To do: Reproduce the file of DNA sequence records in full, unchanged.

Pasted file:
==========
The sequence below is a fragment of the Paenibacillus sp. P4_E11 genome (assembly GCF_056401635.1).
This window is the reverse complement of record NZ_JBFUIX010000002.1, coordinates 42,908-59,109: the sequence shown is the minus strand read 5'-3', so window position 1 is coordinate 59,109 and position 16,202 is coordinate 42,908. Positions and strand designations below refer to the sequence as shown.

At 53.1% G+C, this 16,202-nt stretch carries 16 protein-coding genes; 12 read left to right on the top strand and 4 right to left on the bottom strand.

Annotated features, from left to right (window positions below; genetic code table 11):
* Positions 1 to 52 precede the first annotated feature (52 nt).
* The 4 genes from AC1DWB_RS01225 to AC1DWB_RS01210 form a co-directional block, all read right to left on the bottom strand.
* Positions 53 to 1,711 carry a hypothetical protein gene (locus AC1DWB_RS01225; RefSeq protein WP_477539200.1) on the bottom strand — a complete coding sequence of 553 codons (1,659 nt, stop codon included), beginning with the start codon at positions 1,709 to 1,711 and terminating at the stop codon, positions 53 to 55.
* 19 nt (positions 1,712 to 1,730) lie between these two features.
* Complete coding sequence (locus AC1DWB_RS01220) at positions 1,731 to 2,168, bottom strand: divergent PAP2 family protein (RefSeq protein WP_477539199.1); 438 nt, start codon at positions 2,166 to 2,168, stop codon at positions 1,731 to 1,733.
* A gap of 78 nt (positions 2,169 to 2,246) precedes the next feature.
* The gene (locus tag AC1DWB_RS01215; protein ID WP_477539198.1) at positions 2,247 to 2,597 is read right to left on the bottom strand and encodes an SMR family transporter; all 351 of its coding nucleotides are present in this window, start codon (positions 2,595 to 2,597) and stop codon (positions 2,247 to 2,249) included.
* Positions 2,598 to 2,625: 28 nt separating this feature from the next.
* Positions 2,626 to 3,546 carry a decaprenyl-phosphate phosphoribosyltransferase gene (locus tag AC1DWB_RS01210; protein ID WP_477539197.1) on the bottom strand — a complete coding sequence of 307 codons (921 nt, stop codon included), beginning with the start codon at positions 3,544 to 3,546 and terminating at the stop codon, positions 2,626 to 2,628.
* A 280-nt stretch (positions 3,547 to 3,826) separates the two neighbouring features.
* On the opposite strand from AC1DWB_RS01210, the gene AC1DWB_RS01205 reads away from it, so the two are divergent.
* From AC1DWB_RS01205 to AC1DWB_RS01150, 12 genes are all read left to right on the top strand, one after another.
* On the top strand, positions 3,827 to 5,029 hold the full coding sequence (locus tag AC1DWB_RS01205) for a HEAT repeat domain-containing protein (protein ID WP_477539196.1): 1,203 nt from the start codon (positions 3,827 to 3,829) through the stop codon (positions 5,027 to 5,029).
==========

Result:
The sequence below is a fragment of the Paenibacillus sp. P4_E11 genome (assembly GCF_056401635.1).
This window is the reverse complement of record NZ_JBFUIX010000002.1, coordinates 42,908-59,109: the sequence shown is the minus strand read 5'-3', so window position 1 is coordinate 59,109 and position 16,202 is coordinate 42,908. Positions and strand designations below refer to the sequence as shown.

At 53.1% G+C, this 16,202-nt stretch carries 16 protein-coding genes; 12 read left to right on the top strand and 4 right to left on the bottom strand.

Annotated features, from left to right (window positions below; genetic code table 11):
* Positions 1 to 52 precede the first annotated feature (52 nt).
* The 4 genes from AC1DWB_RS01225 to AC1DWB_RS01210 form a co-directional block, all read right to left on the bottom strand.
* Positions 53 to 1,711 carry a hypothetical protein gene (locus AC1DWB_RS01225; RefSeq protein WP_477539200.1) on the bottom strand — a complete coding sequence of 553 codons (1,659 nt, stop codon included), beginning with the start codon at positions 1,709 to 1,711 and terminating at the stop codon, positions 53 to 55.
* 19 nt (positions 1,712 to 1,730) lie between these two features.
* Complete coding sequence (locus AC1DWB_RS01220) at positions 1,731 to 2,168, bottom strand: divergent PAP2 family protein (RefSeq protein WP_477539199.1); 438 nt, start codon at positions 2,166 to 2,168, stop codon at positions 1,731 to 1,733.
* A gap of 78 nt (positions 2,169 to 2,246) precedes the next feature.
* The gene (locus tag AC1DWB_RS01215; protein ID WP_477539198.1) at positions 2,247 to 2,597 is read right to left on the bottom strand and encodes an SMR family transporter; all 351 of its coding nucleotides are present in this window, start codon (positions 2,595 to 2,597) and stop codon (positions 2,247 to 2,249) included.
* Positions 2,598 to 2,625: 28 nt separating this feature from the next.
* Positions 2,626 to 3,546 carry a decaprenyl-phosphate phosphoribosyltransferase gene (locus tag AC1DWB_RS01210; protein ID WP_477539197.1) on the bottom strand — a complete coding sequence of 307 codons (921 nt, stop codon included), beginning with the start codon at positions 3,544 to 3,546 and terminating at the stop codon, positions 2,626 to 2,628.
* A 280-nt stretch (positions 3,547 to 3,826) separates the two neighbouring features.
* On the opposite strand from AC1DWB_RS01210, the gene AC1DWB_RS01205 reads away from it, so the two are divergent.
* From AC1DWB_RS01205 to AC1DWB_RS01150, 12 genes are all read left to right on the top strand, one after another.
* On the top strand, positions 3,827 to 5,029 hold the full coding sequence (locus tag AC1DWB_RS01205) for a HEAT repeat domain-containing protein (protein ID WP_477539196.1): 1,203 nt from the start codon (positions 3,827 to 3,829) through the stop codon (positions 5,027 to 5,029).